#21 “I do not know, really, how we will survive without places like the Inner Gorge of the Grand Canyon to visit. Once in a lifetime, even, is enough. To feel the stripping down, an ebb of the press of conventional time, a radical change of proportion, an unspoken respect for others that elicits keen emotional pleasure, a quick intimate pounding of the heart.
― Barry López
#22 “The living of life, any life, involves great and private pain, much of which we share with no one. In such places as the Inner Gorge the pain trails away from us. It is not so quiet there or so removed that you can hear yourself think, that you would even wish to; that comes later. You can hear your heart beat. That comes first.”
― Barry López
#23 “To put your hands in a river is to feel the chords that bind the earth together.”
Ann Haymond Zwinger (1925–2014) was the author of many natural histories noted for detail and lyrical prose.
#24 “I sit watching until dusk, hypnotized. I think of the sea as continually sloshing back and forth, repetitive, but my psyche goes with the river- always loping downhill, purposeful, listening only to gravity.”
― Ann Zwinger
On January 1 of 2016, Stefanie Payne, a creative professional working at NASA Headquarters, and Jonathan Irish, a photographer with National Geographic, left their lives in Washington, D.C. and hit the open road on an expedition to explore and document all 59 of America’s national parks during the centennial celebration of the U.S. National Park Service – 59 parks in 52 weeks – the Greatest American Road Trip.
#25 “There will never be a photograph of the Grand Canyon that can adequately describe its depth, breadth, and true beauty.”
― Stefanie Payne
Robert Craig Knievel ( October 17, 1938 – November 30, 2007), professionally known as Evel Knievel, was an American stunt performer and entertainer. Over the course of his career, he attempted more than 75 ramp-to-ramp motorcycle jumps. Knievel was inducted into the Motorcycle Hall of Fame in 1999. He died of pulmonary disease in Clearwater, Florida, in 2007, aged 69.
#26 “You can’t say you’re going to jump the Grand Canyon and then jump some other canyon.”
#27- “I love the feeling of the fresh air on my face and the wind blowing through my hair.”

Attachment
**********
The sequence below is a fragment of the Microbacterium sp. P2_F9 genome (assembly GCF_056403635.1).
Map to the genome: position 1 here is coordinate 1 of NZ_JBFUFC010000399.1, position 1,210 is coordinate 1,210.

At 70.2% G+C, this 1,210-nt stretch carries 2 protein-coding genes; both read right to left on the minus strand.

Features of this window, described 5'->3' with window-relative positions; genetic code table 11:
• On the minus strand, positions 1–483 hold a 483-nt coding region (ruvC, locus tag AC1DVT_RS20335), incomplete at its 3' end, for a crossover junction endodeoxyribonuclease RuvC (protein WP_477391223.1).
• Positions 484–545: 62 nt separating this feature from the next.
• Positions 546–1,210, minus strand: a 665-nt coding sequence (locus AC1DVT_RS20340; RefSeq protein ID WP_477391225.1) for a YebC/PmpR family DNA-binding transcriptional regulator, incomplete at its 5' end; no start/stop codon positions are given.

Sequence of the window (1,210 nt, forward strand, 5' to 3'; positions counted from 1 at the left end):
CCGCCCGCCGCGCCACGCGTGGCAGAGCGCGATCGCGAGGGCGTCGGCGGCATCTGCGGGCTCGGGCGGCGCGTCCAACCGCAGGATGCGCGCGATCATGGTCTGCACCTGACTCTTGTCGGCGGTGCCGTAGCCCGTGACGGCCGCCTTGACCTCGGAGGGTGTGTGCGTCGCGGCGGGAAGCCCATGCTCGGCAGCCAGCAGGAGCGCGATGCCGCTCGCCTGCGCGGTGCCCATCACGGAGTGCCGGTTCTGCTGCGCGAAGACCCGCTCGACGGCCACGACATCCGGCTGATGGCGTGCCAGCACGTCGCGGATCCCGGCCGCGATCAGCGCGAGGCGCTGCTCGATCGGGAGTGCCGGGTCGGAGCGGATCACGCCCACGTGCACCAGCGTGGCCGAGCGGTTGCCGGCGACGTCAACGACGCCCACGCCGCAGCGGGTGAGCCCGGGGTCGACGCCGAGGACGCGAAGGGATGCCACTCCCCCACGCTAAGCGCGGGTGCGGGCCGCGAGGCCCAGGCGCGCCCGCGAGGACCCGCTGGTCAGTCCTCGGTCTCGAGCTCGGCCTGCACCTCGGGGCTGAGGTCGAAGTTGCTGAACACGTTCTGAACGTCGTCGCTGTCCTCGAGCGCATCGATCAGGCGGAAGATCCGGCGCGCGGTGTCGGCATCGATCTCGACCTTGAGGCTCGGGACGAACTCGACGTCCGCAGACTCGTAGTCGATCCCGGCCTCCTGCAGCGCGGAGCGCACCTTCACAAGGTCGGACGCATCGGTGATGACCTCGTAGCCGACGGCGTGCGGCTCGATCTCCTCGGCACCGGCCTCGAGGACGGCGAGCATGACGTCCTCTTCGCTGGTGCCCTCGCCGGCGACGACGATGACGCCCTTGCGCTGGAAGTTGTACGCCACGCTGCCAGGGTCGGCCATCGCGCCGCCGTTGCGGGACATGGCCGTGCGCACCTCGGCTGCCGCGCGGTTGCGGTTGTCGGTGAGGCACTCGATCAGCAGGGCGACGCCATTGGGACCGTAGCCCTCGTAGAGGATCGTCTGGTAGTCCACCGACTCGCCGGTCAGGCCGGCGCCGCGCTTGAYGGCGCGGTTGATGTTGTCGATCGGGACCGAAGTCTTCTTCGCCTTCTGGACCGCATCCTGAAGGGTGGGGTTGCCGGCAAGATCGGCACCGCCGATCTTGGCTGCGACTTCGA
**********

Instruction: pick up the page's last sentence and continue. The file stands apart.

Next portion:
Theodore Roosevelt Jr. (October 27, 1858 – January 6, 1919) was an American statesman, politician, conservationist, naturalist, and writer who served as the 26th president of the United States from 1901 to 1909.
#28 “Life is a great adventure…accept it in such a spirit.”
#29 “In the Grand Canyon, Arizona has a natural wonder which is in kind absolutely unparalleled throughout the rest of the world. I want to ask you to keep this great wonder of nature as it now is. I hope you will not have a building of any kind, not a summer cottage, a hotel or anything else, to mar the wonderful grandeur, the sublimity, the great loneliness and beauty of the canyon. Leave it as it is. You cannot improve on it. The ages have been at work on it, and man can only mar it.”
#30 “There are no words that can tell the hidden spirit of the wilderness, that can reveal its mystery, its melancholy, and its charm.”
#31 “We are prone to speak of the resources of this country as inexhaustible; this is not so.”
#32 “…wild flowers should be enjoyed unplucked where they grow.”
#33 “The lack of power to take joy in outdoor nature is as real a misfortune as the lack of power to take joy in books.”
#34 “There can be nothing in the world more beautiful than the Yosemite, the groves of the giant sequoias and redwoods, the Canyon of the Colorado, the Canyon of the Yellowstone, the Three Tetons; and our people should see to it that they are preserved for their children and their children’s children forever, with their majestic beauty all unmarred.”
Colin Fletcher (14 March 1922 – 12 June 2007) was a pioneering backpacker and writer. In 1963, Fletcher walked the length of that portion of Grand Canyon contained within the 1963 boundaries of Grand Canyon National Park. Although his route spans only a little more than one-third the length of Grand Canyon, Fletcher was only the second person to complete this section and the first to accomplish the feat “in one go” — as chronicled in his bestselling 1968 memoir The Man Who Walked Through Time.
#35 “There is a powerful human compulsion to leave things tied up in neat little bundles. But every journey except your last has an open end. And any journey of value is above all a chapter in a personal odyssey. Its end is not so much a goal attained as another point in a continuing process. And the important thing at the end of a journey–or of a book–is to keep moving forward, refreshed, with as little pause as possible.”